“You get an attitude about a place visually at first,” Simpson said. “But if someone asked me to explain what Breckenridge looked like, I couldn’t tell them. They try to do the Victorian thing, but it didn’t come together. Whoever’s planning here has got to get a vision. Vail has a European flair, Aspen is cowboy. Frisco has a small sense of mining, but in Breckenridge, there’s nothing that you feel.”
Still, Summit County’s golfing impressed him enough to idly talk to Campbell about buying a house on The River Course at Keystone. He shot an 81 Wednesday, then explained his score, saying it took a few holes to adjust to the ball flying longer in the thin air. Somehow, his excuses didn’t come out boastful – maybe because his passion for the sport outweighs any ego.
“It’s like being a kid (when you’re golfing),” he said. “You’re out in the elements. You’re on the best properties most cities can offer. It’s all out there – coyotes, foxes, hawks – and if you want, you can have a beer. I can’t imagine having a beer in the middle of a football field.”
Is O.J. here to stay?
BRECKENRIDGE ” Whenever O.J. Simpson spends time in a vacation town, people assume he’s buying a home there. Summit County’s no different. Simpson has grown accustomed to reporters tracking him down, so interrupting a nap in his Breckenridge hotel Thursday afternoon to talk to the Summit Daily didn’t phase him.
“Who’s been chased around more than I was?” he joked as he sat comfortably in an overstuffed leather chair. “I had helicopters and everything.”
This week, locals had seen Simpson looking at real estate in Summit County, and an anonymous e-mail sent to the Summit Daily claimed he had bought a Breckenridge home on Ski Hill Road. But as it turns out, Breckenridge isn’t turning into Aspen anytime soon. Simpson was just accompanying his friends, who are building a home in Breckenridge and planning a Nordic-theme development complete with high-end homes and affordable housing.
“To me, vacation homes are like boats,” Simpson said. “It’s better for your friends to own. So I’m encouraging them to build a big house.”
And they are. They’re even installing a four-story elevator, which Simpson calls “The O.J. Elevator,” in honor of his injured knees.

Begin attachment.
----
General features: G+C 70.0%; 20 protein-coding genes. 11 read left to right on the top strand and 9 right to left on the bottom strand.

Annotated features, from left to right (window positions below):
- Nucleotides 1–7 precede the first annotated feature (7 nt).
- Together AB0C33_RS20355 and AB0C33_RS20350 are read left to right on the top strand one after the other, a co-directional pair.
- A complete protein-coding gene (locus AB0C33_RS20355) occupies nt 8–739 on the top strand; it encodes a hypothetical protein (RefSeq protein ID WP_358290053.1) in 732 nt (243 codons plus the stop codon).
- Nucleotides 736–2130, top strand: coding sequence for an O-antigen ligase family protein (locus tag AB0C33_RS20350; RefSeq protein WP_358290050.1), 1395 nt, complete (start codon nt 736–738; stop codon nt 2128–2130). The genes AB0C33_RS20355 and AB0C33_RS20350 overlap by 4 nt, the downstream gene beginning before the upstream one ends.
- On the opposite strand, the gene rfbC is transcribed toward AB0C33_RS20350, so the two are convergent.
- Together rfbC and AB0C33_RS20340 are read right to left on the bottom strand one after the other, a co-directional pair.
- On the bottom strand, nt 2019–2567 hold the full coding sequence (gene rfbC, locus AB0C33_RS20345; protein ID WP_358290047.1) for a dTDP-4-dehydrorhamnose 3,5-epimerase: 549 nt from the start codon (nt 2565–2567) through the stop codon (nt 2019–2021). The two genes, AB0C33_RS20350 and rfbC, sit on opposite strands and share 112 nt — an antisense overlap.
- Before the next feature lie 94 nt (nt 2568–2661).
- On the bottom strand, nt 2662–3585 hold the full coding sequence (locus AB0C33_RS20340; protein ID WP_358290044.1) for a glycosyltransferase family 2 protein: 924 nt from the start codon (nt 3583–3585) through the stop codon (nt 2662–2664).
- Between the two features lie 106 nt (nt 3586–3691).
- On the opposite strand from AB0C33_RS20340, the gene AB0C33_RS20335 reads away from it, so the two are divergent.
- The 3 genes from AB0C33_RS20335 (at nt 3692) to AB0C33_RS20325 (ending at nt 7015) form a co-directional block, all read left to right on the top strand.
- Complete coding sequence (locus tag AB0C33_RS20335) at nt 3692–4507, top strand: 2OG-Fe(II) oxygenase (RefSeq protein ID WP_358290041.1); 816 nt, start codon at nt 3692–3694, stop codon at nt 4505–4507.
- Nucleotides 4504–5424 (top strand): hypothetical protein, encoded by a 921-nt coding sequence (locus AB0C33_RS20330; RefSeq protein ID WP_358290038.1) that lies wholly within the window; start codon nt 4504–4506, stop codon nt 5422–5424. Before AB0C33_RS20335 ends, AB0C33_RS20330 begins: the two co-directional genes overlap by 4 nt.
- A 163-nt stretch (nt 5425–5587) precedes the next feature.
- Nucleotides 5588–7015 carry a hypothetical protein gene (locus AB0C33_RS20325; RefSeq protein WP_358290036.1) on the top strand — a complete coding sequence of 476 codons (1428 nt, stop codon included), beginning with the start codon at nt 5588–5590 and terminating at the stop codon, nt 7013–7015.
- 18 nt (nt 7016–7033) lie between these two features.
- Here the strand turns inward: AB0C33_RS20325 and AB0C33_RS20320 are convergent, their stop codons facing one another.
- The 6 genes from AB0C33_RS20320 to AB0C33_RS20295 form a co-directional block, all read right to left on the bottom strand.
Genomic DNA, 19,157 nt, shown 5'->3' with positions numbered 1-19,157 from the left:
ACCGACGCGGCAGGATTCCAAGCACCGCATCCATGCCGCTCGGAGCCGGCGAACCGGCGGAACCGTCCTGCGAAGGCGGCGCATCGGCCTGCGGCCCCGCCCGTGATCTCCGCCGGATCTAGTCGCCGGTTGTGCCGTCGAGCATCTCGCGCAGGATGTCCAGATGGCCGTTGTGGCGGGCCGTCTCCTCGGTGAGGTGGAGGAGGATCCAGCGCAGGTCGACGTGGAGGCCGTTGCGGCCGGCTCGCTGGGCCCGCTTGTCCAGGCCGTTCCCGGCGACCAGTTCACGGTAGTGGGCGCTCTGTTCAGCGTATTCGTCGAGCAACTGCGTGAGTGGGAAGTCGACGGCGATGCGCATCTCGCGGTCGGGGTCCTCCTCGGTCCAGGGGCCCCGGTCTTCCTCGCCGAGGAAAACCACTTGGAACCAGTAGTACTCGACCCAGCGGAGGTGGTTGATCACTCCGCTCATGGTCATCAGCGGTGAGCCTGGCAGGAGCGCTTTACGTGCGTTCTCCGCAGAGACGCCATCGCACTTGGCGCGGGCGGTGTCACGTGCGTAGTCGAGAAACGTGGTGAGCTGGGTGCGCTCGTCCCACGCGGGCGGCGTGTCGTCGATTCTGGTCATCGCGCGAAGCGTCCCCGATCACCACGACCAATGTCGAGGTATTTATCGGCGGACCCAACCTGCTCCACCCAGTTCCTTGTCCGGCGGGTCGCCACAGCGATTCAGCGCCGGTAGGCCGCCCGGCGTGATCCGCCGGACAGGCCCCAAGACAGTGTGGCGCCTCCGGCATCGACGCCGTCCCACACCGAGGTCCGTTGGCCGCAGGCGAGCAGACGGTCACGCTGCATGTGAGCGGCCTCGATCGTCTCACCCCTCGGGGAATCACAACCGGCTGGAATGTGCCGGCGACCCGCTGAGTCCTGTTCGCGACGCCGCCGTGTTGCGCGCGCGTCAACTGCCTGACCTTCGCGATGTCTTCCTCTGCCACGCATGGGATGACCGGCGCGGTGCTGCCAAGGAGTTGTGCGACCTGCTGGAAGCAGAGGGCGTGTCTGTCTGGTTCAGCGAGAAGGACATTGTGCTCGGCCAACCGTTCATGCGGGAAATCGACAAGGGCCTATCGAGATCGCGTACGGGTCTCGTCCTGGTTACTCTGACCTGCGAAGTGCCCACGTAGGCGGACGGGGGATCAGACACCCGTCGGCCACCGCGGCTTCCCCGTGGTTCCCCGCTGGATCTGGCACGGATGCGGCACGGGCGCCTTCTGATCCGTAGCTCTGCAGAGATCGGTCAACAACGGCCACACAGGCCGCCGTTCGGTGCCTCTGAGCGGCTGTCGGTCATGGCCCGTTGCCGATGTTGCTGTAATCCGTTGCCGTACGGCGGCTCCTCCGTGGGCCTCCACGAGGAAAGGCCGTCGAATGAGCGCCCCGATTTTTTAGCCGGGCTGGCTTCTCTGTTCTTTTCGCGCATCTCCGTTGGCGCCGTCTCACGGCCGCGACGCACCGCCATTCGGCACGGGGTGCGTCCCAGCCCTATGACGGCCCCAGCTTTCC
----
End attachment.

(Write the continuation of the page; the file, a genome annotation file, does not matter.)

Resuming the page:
So, even though there will be no “Juice” living in the county, Simpson plans to visit Summit more often than the four lifetime visits he’s made here. He’s already planning a ski trip around Christmas.
Stats straight from O.J.
– Favorite drink: Gatorade ” he starts and ends the day with it. His favorite alcoholic drink is straight scotch, Dewers White Label only.
– Height: 6 feet, 1 1/2 inches
– Weight: “Dont ask me how much I weigh. It’s a sore point with me.”
– Shoe size: 13
– Most painful body part: His tennis elbow (right). His fingers were arthritic, but when he changed his diet, they stopped hurting. Now, if he eats tomatoes, the acidity causes pain.
– Favorite food: “I eat just about everything. I’m big on sushi. But I’ll always like Southern style cooking.”
– Travels with or without security: Without, except for immediately after the 1995 trial.
– Eligible bachelor? “No. I’ve had an on-and-off girlfriend for the past 10 years.”
– Favorite football memory: Winning the championship his junior year at University of Southern California against UCLA and becoming one of the most celebrated players. And, of course, being the first player to rush 2,000 yards in one season.
– If he had to choose between football or acting: “If I could play football all my life, it’d be football. But I’ve had the most fun producing four to five movies and Superbowl
specials for NBC. Acting is tedious, it’s just sitting around all day, but I like it when it’s shown in the theater.
– How he broke into acting: George Lucas was a teaching assistant in a class Simpson took at University of Southern California. Since he wasn’t sure how his football career would go, he’d take jobs as an extra every summer. (Look for him in early “I Love Lucy” and “Dragnet” shows.) CBS brought him in for a television series, and the premier show succeeded. After that, he had a film or television gig lined up after nearly every football season.
– What he lives on: NFL pension he made the maximum contributions to. The mid six-figure income can’t be garnished.